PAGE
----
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    I stared to ride a few years ago at 50ish. I had pit bikes etc from car racing. I got a used FLHP with 39k miles. It was intimidating and I was respectful to the point of being scared, but I am a big guy (6'4" and a not an insignificant % of the bike weight.) Next bike was a vrod which was a LOT easier to ride and I pretty much only opened it up in a straight line and it took me a LOOONG time before i would open it up to redline. Next was an R3, when I first rode it I REALLY had to pay attention when stopping. There were several times my height and strength were the only reason it didn't go down at a stop. Latest bike is a K1300S - it is a scary bike. It can write checks no way in H*LL will I EVER be able to cash.

    Long story short. Only reason I survived so far is I am past having to prove anything to myself or other people. I keep my ego in check and am careful in improving my skills (AKA pushing abilities)
    30 years ago I would have been dead.

    Best way to improve motorcycle safety is to improve tech between the rider's ears, get them to pay attention to what is around them, and convince them not to measure their d$ck with their motorcycle. After all - it doesn't get longer if its DEAD
     
  10. Maelstrom

    MaelstromSupercharged

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    I have rode bikes for over 30 years or so, but I didn’t take a rider safety course until about 6 years ago...didn’t think I needed it, but I did in fact learn a lot.

    A few years ago I had a friend go on a bike trip with me through some pretty moderate twisties, he had ridden bikes for most of his life...however it had been some time since he had spent much time on a bike, plus his riding experience did not include advanced roads, but mostly straight ones. Something else I did not know at the time was that he had recently been experiencing balance issues. He had a wreck during our trip, cracking 5 ribs and puncturing a lung. After about half a year, he recoverred and eventually got back on the horse.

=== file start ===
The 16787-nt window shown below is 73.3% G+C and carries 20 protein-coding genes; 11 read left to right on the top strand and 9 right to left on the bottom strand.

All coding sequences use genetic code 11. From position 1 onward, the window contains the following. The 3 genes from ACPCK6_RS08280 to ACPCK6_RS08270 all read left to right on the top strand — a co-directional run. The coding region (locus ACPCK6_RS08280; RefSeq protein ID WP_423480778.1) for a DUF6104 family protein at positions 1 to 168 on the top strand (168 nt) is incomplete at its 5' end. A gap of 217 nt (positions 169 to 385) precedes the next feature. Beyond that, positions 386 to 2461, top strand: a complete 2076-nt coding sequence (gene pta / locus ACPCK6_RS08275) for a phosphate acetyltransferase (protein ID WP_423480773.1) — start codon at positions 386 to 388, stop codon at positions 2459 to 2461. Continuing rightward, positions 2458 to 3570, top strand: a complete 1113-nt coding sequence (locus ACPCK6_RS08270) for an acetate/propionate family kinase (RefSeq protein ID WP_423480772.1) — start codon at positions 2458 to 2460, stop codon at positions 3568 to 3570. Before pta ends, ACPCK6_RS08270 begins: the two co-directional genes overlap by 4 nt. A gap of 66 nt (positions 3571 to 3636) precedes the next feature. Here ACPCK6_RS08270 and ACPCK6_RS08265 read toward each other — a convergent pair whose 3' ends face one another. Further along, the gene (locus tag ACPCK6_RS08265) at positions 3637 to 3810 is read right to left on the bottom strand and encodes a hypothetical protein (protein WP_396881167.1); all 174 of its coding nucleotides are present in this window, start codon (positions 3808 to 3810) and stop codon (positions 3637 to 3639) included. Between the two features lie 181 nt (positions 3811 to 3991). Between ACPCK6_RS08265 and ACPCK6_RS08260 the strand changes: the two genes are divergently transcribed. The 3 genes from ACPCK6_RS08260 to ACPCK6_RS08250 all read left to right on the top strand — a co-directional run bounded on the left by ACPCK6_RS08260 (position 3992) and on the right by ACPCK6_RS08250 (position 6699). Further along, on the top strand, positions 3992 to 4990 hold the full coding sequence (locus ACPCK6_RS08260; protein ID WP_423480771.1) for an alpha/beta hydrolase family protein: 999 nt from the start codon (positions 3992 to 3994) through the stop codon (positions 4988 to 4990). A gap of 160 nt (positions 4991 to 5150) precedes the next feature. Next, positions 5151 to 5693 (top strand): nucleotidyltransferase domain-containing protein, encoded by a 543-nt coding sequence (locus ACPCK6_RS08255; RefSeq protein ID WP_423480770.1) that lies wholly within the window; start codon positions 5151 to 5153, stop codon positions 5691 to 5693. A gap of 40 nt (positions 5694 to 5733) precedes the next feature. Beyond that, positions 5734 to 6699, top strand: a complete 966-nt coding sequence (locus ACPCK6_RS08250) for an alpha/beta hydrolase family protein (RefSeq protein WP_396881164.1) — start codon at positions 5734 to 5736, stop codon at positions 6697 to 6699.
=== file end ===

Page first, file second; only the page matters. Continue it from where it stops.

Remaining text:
Being in good health and being fit to ride is very important. If you are suffering from physical ailments, if you are operating on very little sleep or under the influence of medications, alcohol or anything else that could affect your ability to process your surroundings and execute appropriate maneuvers under any given situation, YOU SHOULD NOT GET ON YOUR BIKE.

    Experience is great, but experience alone doesn’t make one a safer rider. It doesn’t matter if you’ve ridden bikes for years if you have been doing things wrong the entire time. You are never too old or experienced to learn something new or discover a better way to do things.

    It should be a forgone conclusion that bikers should have a heightened awareness and alertness at all times. Unfortunately a biker can take every precaution, use every safety device and piece of protective gear at his disposal, obey all traffic laws and still get hit by some jackass on their **** cellphone.

    Improvements in safety technology are great, but still, the best advice for anyone who rides?...